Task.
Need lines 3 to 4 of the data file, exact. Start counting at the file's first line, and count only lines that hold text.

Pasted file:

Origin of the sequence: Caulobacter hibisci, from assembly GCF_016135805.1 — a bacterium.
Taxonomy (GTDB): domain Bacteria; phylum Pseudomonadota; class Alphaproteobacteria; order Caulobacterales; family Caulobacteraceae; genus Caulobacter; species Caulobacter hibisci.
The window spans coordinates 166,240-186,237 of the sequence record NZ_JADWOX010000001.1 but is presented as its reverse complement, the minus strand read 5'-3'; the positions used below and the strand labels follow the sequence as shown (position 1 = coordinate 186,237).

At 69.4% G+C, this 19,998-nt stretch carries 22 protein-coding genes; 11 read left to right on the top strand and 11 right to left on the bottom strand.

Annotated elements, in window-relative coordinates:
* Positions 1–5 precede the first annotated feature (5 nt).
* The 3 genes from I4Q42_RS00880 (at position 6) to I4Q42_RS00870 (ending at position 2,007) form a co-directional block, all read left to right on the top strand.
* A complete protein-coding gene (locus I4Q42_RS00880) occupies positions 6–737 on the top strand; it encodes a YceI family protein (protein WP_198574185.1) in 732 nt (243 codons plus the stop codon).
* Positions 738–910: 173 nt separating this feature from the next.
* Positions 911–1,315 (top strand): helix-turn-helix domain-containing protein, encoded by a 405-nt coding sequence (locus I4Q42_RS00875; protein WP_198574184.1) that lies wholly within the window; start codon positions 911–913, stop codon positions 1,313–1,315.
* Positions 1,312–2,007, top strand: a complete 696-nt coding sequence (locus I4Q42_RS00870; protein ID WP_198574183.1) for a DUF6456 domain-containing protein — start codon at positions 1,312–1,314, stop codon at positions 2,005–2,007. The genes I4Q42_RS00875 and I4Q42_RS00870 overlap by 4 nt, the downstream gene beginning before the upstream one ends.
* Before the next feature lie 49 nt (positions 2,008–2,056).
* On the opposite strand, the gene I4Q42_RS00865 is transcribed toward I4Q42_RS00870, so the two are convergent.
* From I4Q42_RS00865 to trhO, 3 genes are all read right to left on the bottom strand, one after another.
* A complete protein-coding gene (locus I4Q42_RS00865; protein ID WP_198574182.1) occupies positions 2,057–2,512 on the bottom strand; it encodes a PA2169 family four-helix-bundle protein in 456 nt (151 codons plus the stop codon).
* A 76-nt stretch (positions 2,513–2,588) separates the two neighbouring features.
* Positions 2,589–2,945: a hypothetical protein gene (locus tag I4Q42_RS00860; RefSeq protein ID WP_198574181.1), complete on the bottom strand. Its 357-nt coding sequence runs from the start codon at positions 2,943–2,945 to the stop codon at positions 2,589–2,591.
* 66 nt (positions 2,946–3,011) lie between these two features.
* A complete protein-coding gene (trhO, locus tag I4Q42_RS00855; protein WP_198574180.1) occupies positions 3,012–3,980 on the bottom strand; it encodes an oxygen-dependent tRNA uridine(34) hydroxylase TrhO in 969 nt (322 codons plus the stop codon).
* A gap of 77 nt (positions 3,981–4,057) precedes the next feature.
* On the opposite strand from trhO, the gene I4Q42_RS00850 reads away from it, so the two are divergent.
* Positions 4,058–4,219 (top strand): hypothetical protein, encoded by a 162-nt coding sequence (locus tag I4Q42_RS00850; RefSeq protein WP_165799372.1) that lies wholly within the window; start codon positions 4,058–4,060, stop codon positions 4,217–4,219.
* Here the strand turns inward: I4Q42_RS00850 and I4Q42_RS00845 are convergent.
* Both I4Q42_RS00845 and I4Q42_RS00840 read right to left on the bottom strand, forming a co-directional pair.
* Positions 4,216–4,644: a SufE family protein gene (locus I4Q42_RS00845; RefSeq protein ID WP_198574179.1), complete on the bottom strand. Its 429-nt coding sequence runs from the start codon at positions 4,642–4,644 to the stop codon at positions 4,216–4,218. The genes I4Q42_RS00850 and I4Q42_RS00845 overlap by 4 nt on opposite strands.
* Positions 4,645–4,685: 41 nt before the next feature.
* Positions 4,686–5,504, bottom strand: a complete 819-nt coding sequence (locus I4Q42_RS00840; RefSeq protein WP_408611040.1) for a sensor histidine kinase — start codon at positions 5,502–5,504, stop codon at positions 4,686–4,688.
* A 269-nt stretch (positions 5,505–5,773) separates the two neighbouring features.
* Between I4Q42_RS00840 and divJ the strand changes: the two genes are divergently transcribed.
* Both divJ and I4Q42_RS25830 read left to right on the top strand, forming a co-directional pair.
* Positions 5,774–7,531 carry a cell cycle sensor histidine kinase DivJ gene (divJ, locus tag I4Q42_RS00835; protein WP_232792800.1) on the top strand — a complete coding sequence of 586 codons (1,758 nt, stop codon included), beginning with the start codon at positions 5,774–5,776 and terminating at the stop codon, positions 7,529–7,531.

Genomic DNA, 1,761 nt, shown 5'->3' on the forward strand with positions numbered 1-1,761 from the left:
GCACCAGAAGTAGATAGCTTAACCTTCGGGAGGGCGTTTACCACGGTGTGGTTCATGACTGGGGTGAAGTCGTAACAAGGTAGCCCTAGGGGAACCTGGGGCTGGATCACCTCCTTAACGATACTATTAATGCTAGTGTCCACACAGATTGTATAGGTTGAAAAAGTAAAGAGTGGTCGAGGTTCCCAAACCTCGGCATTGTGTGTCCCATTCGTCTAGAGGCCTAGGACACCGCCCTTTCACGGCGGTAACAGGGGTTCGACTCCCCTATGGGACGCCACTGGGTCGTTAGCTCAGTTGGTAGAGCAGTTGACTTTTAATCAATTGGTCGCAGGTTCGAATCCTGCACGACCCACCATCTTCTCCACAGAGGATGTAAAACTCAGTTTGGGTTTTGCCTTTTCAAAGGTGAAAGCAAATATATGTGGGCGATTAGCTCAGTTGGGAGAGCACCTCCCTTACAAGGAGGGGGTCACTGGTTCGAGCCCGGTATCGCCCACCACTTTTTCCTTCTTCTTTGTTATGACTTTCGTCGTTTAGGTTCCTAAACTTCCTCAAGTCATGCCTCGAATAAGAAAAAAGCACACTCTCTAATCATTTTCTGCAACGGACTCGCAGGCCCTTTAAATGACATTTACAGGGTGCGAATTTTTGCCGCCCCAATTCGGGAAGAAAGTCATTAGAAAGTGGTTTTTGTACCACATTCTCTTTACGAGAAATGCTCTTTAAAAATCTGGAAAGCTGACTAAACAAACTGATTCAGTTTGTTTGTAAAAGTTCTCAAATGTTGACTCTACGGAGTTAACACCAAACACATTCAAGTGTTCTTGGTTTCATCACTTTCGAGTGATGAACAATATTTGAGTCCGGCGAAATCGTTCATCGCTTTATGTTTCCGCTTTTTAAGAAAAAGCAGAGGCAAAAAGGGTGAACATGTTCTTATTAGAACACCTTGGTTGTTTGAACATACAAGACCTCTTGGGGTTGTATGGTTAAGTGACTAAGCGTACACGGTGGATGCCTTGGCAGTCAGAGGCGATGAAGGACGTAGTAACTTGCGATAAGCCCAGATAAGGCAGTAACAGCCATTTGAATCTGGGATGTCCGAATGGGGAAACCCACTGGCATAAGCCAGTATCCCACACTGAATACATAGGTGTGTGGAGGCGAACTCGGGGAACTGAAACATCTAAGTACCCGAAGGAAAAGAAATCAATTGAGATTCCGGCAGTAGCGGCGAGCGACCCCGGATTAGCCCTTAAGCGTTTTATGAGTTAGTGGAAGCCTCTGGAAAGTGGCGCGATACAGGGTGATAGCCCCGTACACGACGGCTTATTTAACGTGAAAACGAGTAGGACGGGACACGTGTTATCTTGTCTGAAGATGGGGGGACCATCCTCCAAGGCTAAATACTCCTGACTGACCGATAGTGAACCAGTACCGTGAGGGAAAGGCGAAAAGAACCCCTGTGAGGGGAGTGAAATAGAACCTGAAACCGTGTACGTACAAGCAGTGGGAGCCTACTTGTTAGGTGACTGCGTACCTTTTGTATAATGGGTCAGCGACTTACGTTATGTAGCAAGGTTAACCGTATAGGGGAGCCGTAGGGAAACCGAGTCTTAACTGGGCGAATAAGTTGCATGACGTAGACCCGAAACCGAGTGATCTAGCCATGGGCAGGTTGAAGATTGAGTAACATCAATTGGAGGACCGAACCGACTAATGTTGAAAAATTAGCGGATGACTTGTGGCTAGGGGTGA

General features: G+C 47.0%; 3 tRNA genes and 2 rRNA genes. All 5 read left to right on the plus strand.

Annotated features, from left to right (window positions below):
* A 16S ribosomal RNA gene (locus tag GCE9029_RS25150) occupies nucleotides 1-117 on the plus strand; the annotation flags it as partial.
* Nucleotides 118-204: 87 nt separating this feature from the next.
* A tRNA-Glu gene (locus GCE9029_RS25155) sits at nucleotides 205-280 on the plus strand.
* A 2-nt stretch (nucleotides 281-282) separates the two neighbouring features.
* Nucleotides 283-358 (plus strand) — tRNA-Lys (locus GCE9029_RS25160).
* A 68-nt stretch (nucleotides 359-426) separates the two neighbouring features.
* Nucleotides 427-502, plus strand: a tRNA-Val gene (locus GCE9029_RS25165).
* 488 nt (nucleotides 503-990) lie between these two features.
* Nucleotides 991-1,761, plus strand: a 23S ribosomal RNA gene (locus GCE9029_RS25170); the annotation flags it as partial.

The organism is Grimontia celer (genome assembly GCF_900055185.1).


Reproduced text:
The window spans coordinates 166,240-186,237 of the sequence record NZ_JADWOX010000001.1 but is presented as its reverse complement, the minus strand read 5'-3'; the positions used below and the strand labels follow the sequence as shown (position 1 = coordinate 186,237).

At 69.4% G+C, this 19,998-nt stretch carries 22 protein-coding genes; 11 read left to right on the top strand and 11 right to left on the bottom strand.